• Tuesdays are the days that I usually put my first discussion posts up. Generally, discussions involve several postings over the rest of the week where we respond to each other. However, most teachers put some sort of prompt on the board and I use Tuesdays to respond to that prompt. Today, for example, I post on three separate boards which required an analysis of three articles chosen by classmates (three classmates each week offer their article critiques for us to read and respond to), a response to two articles on metadata assigned by the professor and a discussion of Google Books and the HathiTrust project.
  • Wednesdays, Thursdays and Fridays are spent reading my classmates’ posts and responding to the one’s that pique my interest. This means that I check in four or five times a day and write 5 to 10 (or more) posts in those three days. There are 35 people in the class and somewhere around 30 -40 new (and often lengthy) posts to read for each class. It can be a huge task just sifting through all the back and forth and finding time to jump in with an in-depth post of my own (i.e. “I agree with you” is not an option for posts).
  • Saturday is usually spent double-checking to make sure I didn’t miss a discussion (there are usually 2 to 3 separate boards per week in my planning class, though only one in ethics) and preparing for the in-person small-group discussion for my ethics class. Discussion posts tend to die down by the end of the week so there isn’t much to respond to by this time.
  • Sunday is as much my break day as I can give myself. My ethics small group can only meet on Sundays, so I do meet with them via Skype for an hour. But generally I try not to do much so I can not do homework on at least one day a week. I usually spend this day trying to read what I want to read (currently I’m re-reading all the Harry Potters, cause I’m that librarian).

Keep in mind that all this happens while I work my part-time job, spend several hours a week hunting and applying for a second job, and reading books I plan to review on this blog. It can be difficult to juggle, but setting and sticking to a schedule for yourself really helps. Poor organization skills are the downfall of many a student. But treating schoolwork like a job makes it easier to hold myself accountable. This also means that when I get a good grade on my midterms or finals, I try to “pay” myself, even if it’s only with a pint of beer at my favorite pub.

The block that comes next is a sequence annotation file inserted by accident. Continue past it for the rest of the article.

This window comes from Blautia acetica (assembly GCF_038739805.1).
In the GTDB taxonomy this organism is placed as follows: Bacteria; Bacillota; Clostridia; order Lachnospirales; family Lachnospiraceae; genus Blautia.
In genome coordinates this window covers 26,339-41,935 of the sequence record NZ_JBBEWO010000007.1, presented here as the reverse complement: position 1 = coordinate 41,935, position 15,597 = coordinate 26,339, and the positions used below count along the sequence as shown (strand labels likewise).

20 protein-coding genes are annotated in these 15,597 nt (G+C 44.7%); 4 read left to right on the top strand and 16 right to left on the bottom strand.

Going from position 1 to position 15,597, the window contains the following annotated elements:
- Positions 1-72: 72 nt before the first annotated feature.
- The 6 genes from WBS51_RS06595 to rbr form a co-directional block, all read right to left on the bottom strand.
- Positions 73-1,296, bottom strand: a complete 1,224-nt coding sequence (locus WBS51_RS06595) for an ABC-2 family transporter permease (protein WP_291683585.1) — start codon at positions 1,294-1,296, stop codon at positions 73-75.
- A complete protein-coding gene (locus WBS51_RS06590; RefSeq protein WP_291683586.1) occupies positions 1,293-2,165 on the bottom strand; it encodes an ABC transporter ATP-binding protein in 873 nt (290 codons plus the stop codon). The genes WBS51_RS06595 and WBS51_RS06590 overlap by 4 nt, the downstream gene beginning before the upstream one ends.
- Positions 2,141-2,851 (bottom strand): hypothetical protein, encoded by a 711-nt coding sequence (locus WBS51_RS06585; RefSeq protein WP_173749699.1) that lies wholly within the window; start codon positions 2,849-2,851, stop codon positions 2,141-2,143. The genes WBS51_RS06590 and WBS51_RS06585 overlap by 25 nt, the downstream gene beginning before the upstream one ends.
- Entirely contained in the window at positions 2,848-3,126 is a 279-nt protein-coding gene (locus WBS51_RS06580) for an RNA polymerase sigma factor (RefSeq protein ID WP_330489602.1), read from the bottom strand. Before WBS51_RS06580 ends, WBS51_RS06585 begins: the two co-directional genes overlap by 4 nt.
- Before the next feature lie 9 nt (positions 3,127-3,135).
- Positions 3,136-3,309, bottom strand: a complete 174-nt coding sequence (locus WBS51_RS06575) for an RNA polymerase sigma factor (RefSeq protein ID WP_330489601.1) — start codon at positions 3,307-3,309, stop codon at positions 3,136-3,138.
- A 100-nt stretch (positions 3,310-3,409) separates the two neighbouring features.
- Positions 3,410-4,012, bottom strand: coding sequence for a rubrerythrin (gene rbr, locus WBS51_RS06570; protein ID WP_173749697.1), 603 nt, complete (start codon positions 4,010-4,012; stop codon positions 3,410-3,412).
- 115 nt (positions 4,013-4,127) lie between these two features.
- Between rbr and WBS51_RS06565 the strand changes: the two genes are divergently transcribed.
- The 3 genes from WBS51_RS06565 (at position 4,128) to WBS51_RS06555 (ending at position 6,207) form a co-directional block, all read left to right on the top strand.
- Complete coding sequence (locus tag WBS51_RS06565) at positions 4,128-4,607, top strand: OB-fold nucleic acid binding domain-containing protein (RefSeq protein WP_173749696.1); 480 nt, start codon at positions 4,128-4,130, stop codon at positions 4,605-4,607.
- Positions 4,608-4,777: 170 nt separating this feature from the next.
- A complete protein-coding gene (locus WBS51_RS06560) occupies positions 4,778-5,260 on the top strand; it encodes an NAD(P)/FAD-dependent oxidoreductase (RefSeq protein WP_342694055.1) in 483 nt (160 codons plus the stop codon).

Cooking sidebar

So I know this blog is supposed to be about my journey into librarianship. I’ve tried to share some of my thoughts on what I’ve been learning, my experiences in a public library and my hopes for the future – both mine and the future of the field. I know that it at times has strayed into book review territory, but I justify that with the fact that while librarianship is now about many things, it is still about books. But I’ve avoided sharing with you my love of a single activity that has little to do with libraries. But as I considered posting about how I managed the stress of the two hardest classes of the entire program being crammed together into one summer, I realized that cooking is actually a huge part of my life as a library student. When I need to unplug from stress of writing 20- to 30-page papers, I cook. When I can’t quite synthesize a thesis from an idea that’s only half-formed, I cook while the smart half of my brain thinks.

It’s not just for those of us in school, either. Often I relax after work by cooking. Or, the day before my big job interview, I also cook to ward off the nerves. So, cooking really is a large part of my life, and a big part of what helps me stay a positive, optimistic librarian. So, I’d like to share a quick recipe that everyone should make right now. It screams fall and is also happens to now be my favorite cookie ever. EVER.

Pumpkin snickerdoodles

Pumpkin Snickerdoodles

Pumpkin Snickerdoodles
from Sweet Pea’s Kitchen

2 3/4 cups all-purpose flour
2 teaspoons cream of tartar
1 teaspoon baking soda
1/2 teaspoon salt
1/2 teaspoon pumpkin pie spice
1 3/4 cups sugar, divided
2 sticks unsalted butter, softened
1 large egg
3/4 cup pumpkin puree
2 tablespoons ground cinnamon


Adjust the oven racks to the upper-and lower-middle positions and heat the oven to 400 degrees F. Line two baking sheets with parchment paper; set aside.
In a large bowl, whisk together flour, cream of tartar, baking soda, salt and pumpkin pie spice; set aside.